I am a writer and editor. My stories explore people’s lives and how they are affected by culture, religion and politics.
My novel, Days Without Sun, is about friendship and survival. It follows the challenges faced by Amanullah, a traditional sweet-maker in a run-down shop in Lahore. It was shortlisted for the 2020 Screen Craft Cinematic Book Award and a finalist for the Primadonna Award 2019.
I have also written two collections of stories, one based in East Africa, the other in Pakistan.
My work has been shortlisted for the Commonwealth Short Story Prize (2022), the Primadonna Festival Writing Award (2019), and the Canadian CBC Books Short Story Award (2018). In addition, I was joint winner of the inaugural Gerald Kraak Award and highly commended in the London Short Story Prize.
My essays and stories have been shortlisted for The White Review Prize, The Creative Future Award, The Thresholds Essay Prize, Screen Craft Prize, SI Leeds Literary Prize, DNA/Out of Print Award, and The Asian Writer Short Story Prize. I have also been nominated for The Pushcart and Caine prizes.
My short fiction and essays have been published in The White Review, Ploughshares, The Massachusetts Review, The Mechanics’ Institute Review, and other literary journals.
I have a Diploma in Creative Writing from the University of East Anglia and an MA in Education. I was born in Kenya and have lived in Nairobi, Vancouver, Kampala and Bilbao. I currently live between London and Lahore.
Is Nothing Sacred?
I was honoured to ask to read at the 2022 Berlin Literary Festival.
The event, curated by Pina Piccolo, took place in a Bologna bookshop, and the theme was ‘In solidarity with Salman Rushdie’. I chose to read, Is Nothing Sacred? an essay published in Granta, where Rushdie defended the act of writing fiction.
Excerpt from Is Nothing Sacred? a speech by Salman Rushdie, delivered by Harold Pinter at the London Institute of Contemporary Art on 6 February 1990 when the author was still in hiding. The excerpt was read by writer and editor Farah Ahamed as a video reading for a Salman Rushdie writings marathon organized by La Macchina Sognante and The Dreaming Machine, held in Bologna on 29 September 2022, in response to a call issued by the Internationales LiteraturFestival Berlin for worldwide reading in solidarity with the author.
Period Matters: Menstruation in South Asia
Published by Macmillan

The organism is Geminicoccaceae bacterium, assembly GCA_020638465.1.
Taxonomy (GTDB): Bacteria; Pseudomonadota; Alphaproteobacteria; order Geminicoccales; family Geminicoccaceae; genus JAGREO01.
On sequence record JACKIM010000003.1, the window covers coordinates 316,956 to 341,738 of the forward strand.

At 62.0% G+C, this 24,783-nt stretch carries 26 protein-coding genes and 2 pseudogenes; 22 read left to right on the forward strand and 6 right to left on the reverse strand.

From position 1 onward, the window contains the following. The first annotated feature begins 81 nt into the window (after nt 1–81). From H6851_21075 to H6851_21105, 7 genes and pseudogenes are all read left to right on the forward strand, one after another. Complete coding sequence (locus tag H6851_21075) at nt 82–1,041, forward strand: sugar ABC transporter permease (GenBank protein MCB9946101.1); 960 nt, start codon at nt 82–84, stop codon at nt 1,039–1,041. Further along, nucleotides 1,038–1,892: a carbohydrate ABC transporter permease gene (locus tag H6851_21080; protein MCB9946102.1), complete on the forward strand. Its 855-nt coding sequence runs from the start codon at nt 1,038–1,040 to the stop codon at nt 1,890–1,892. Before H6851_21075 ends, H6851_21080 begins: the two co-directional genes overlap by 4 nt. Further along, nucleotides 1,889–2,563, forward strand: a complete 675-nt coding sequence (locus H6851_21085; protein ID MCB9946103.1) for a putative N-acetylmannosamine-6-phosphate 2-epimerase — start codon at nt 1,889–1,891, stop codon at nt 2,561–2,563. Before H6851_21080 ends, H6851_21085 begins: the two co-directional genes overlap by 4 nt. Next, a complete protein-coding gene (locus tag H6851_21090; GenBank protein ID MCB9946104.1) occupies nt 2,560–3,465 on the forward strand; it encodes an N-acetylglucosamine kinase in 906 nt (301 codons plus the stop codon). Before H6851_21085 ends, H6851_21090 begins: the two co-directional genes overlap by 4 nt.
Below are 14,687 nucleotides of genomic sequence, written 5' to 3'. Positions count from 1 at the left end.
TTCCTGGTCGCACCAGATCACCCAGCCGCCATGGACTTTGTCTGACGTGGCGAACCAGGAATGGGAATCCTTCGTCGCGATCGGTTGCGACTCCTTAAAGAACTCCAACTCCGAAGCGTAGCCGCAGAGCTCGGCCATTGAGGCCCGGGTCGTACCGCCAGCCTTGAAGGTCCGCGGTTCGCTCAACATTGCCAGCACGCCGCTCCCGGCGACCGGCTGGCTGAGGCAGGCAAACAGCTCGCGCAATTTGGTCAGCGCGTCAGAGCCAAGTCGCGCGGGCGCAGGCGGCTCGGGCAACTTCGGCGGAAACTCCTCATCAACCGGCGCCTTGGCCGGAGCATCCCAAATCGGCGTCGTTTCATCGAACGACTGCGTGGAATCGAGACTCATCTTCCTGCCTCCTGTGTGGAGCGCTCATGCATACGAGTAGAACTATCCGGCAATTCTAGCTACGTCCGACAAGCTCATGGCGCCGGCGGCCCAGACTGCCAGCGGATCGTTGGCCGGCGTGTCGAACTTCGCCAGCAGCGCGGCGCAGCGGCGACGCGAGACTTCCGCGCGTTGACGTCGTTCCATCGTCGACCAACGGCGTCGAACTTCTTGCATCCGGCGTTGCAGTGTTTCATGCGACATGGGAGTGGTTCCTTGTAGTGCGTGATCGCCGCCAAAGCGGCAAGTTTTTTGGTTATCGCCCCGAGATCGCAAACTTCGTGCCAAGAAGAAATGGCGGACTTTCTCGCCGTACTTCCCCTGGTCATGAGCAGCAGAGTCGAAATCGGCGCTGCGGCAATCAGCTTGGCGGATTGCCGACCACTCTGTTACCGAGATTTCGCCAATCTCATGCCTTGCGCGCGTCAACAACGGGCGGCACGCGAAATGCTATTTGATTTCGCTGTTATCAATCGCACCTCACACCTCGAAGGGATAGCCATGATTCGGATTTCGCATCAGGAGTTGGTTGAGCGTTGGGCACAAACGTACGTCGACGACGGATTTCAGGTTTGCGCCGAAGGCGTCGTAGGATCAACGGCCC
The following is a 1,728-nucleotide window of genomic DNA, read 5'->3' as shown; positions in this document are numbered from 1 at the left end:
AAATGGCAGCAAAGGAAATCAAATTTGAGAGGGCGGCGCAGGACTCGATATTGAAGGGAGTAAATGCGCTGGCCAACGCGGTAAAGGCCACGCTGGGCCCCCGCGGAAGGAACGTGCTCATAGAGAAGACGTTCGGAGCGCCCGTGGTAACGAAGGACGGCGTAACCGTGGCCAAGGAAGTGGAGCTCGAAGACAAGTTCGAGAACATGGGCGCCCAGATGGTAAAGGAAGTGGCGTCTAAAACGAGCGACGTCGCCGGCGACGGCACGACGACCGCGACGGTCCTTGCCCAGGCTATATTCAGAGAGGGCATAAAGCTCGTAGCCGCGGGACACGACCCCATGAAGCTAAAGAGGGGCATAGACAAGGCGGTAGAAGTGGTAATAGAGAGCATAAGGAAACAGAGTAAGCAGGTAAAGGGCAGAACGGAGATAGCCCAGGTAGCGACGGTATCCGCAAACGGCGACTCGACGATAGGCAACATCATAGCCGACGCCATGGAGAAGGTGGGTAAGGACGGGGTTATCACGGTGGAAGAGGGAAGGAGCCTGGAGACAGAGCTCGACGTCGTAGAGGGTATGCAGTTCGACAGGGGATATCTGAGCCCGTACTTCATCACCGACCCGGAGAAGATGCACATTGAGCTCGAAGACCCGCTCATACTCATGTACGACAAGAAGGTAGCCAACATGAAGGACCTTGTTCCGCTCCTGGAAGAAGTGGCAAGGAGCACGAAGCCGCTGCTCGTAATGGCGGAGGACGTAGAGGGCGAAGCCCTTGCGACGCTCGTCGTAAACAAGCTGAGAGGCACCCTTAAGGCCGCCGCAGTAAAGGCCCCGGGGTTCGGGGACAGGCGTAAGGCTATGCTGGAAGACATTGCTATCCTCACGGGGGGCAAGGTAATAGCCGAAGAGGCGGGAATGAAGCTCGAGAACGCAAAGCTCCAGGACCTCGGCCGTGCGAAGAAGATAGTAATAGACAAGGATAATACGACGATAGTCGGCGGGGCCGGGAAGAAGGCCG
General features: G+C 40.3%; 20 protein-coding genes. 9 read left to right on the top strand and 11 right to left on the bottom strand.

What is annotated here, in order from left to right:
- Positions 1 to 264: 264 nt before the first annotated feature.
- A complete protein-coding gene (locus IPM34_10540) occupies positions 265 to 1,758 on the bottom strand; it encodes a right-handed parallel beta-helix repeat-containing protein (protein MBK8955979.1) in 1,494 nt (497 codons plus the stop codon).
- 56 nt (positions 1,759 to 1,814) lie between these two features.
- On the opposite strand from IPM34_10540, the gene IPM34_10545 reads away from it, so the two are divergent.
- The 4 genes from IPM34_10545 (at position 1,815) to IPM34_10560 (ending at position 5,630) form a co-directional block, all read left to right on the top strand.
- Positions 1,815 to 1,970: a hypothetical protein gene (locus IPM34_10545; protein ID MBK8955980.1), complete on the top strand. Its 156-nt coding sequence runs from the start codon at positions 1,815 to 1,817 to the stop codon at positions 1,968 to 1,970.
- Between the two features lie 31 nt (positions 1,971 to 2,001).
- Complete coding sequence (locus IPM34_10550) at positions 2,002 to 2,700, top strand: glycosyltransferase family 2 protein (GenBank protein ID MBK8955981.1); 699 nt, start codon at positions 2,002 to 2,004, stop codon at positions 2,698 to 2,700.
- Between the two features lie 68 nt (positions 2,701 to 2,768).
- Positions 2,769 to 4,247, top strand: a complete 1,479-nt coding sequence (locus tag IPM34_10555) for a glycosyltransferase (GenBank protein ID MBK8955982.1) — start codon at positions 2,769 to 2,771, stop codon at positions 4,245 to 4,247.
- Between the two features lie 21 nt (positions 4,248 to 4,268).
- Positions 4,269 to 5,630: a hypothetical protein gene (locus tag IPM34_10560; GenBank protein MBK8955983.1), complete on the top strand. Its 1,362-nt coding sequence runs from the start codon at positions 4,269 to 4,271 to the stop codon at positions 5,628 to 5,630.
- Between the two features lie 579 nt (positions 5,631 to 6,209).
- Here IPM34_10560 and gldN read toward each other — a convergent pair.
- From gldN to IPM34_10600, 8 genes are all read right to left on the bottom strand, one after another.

Publication date: 28th June 2022
A pathbreaking anthology on the diverse experiences of menstruation in South Asia
Menstruation, despite being a healthy and fundamental bodily process, is a topic often buried in fear and shame, and its discussion is even taboo in many societies. But a worldwide effort to bring conversations about menstruation and menstrual health into the open is now firmly underway.
Period Matters carries this important endeavour forward by bringing together a breadth of perspectives from well-known figures as well as those whose voices are missing from the mainstream.
Essays, artwork, stories and poems from policymakers, entrepreneurs, artists, academics, activists, as well as interviews with those at the margins, such as the homeless and those living with disabilities, explore myriad aspects of how menstruation is experienced in South Asia.
A collection of breathtaking scope and significance, Period Matters illustrates with power, purpose and creativity both the variances and commonalities of menstruation.
Edited by Farah Ahamed. Contributors include: Rupi Kaur; Anish Kapoor; Lyla Freechild; Sarah Naqvi; Lisa Ray; Tishani Doshi; Ayra Indrias Patras; Granaz Balochi; Meera Tiwari; Shashi Deshpande; Srilekha Chakraborty; Tashi Zangmo; Zinthia Ganeshpanchan; Alnoor Bhimani; Shashi Tharoor; Victoria Patrick; Aakar Innovations; Goonj Foundation; interviews with transwomen, homeless women and the co-founder of Menstrupedia.
In addition to my work as a writer, I am a human rights lawyer and an advocate for ending period poverty.
Together with my sisters, I run the campaign Panties with Purpose in Kenya which helps raise awareness about menstrual hygiene. Since 2011, more than 50,000 pairs of underpants have been distributed to 12,000 girls in over 100 locations across Kenya.
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